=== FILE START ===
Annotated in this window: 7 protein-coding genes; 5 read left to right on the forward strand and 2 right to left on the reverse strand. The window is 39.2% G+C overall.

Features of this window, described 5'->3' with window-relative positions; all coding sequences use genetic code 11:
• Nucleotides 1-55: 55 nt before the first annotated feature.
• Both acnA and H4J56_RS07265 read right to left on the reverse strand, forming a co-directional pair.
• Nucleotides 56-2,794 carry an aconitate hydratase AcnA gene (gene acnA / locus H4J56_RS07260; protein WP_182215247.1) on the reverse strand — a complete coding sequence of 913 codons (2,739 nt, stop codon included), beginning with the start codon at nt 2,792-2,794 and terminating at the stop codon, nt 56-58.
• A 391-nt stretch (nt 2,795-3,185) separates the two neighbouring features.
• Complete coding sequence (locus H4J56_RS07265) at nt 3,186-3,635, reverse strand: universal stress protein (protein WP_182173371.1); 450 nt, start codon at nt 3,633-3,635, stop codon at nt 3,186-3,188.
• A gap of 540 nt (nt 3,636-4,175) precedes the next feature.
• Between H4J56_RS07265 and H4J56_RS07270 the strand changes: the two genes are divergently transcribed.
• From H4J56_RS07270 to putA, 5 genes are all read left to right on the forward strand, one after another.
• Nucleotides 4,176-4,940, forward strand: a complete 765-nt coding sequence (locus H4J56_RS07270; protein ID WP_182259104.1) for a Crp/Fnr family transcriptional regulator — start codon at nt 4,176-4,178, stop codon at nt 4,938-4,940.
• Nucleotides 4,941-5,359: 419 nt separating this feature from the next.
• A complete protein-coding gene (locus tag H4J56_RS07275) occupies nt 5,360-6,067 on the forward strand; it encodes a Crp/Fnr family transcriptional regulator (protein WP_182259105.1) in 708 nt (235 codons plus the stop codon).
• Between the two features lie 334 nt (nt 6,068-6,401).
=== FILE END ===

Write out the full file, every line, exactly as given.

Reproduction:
Annotated in this window: 7 protein-coding genes; 5 read left to right on the forward strand and 2 right to left on the reverse strand. The window is 39.2% G+C overall.

Features of this window, described 5'->3' with window-relative positions; all coding sequences use genetic code 11:
• Nucleotides 1-55: 55 nt before the first annotated feature.
• Both acnA and H4J56_RS07265 read right to left on the reverse strand, forming a co-directional pair.
• Nucleotides 56-2,794 carry an aconitate hydratase AcnA gene (gene acnA / locus H4J56_RS07260; protein WP_182215247.1) on the reverse strand — a complete coding sequence of 913 codons (2,739 nt, stop codon included), beginning with the start codon at nt 2,792-2,794 and terminating at the stop codon, nt 56-58.
• A 391-nt stretch (nt 2,795-3,185) separates the two neighbouring features.
• Complete coding sequence (locus H4J56_RS07265) at nt 3,186-3,635, reverse strand: universal stress protein (protein WP_182173371.1); 450 nt, start codon at nt 3,633-3,635, stop codon at nt 3,186-3,188.
• A gap of 540 nt (nt 3,636-4,175) precedes the next feature.
• Between H4J56_RS07265 and H4J56_RS07270 the strand changes: the two genes are divergently transcribed.
• From H4J56_RS07270 to putA, 5 genes are all read left to right on the forward strand, one after another.
• Nucleotides 4,176-4,940, forward strand: a complete 765-nt coding sequence (locus H4J56_RS07270; protein ID WP_182259104.1) for a Crp/Fnr family transcriptional regulator — start codon at nt 4,176-4,178, stop codon at nt 4,938-4,940.
• Nucleotides 4,941-5,359: 419 nt separating this feature from the next.
• A complete protein-coding gene (locus tag H4J56_RS07275) occupies nt 5,360-6,067 on the forward strand; it encodes a Crp/Fnr family transcriptional regulator (protein WP_182259105.1) in 708 nt (235 codons plus the stop codon).
• Between the two features lie 334 nt (nt 6,068-6,401).